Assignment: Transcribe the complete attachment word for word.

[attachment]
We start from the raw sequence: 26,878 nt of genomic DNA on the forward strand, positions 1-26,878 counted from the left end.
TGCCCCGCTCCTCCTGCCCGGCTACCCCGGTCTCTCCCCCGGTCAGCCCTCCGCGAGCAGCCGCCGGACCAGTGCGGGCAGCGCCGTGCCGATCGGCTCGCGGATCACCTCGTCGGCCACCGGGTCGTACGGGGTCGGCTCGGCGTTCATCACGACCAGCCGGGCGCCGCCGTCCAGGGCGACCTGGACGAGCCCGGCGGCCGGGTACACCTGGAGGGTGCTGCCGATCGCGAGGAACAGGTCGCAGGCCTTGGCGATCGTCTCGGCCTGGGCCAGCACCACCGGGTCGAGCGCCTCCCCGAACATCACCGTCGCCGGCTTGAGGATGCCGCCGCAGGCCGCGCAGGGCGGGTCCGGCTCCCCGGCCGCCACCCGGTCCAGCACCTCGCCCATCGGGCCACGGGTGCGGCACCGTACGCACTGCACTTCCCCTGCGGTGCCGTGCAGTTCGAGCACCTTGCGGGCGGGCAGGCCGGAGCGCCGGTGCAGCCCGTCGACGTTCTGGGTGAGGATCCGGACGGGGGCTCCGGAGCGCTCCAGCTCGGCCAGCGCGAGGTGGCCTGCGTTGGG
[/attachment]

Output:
We start from the raw sequence: 26,878 nt of genomic DNA on the forward strand, positions 1-26,878 counted from the left end.
TGCCCCGCTCCTCCTGCCCGGCTACCCCGGTCTCTCCCCCGGTCAGCCCTCCGCGAGCAGCCGCCGGACCAGTGCGGGCAGCGCCGTGCCGATCGGCTCGCGGATCACCTCGTCGGCCACCGGGTCGTACGGGGTCGGCTCGGCGTTCATCACGACCAGCCGGGCGCCGCCGTCCAGGGCGACCTGGACGAGCCCGGCGGCCGGGTACACCTGGAGGGTGCTGCCGATCGCGAGGAACAGGTCGCAGGCCTTGGCGATCGTCTCGGCCTGGGCCAGCACCACCGGGTCGAGCGCCTCCCCGAACATCACCGTCGCCGGCTTGAGGATGCCGCCGCAGGCCGCGCAGGGCGGGTCCGGCTCCCCGGCCGCCACCCGGTCCAGCACCTCGCCCATCGGGCCACGGGTGCGGCACCGTACGCACTGCACTTCCCCTGCGGTGCCGTGCAGTTCGAGCACCTTGCGGGCGGGCAGGCCGGAGCGCCGGTGCAGCCCGTCGACGTTCTGGGTGAGGATCCGGACGGGGGCTCCGGAGCGCTCCAGCTCGGCCAGCGCGAGGTGGCCTGCGTTGGG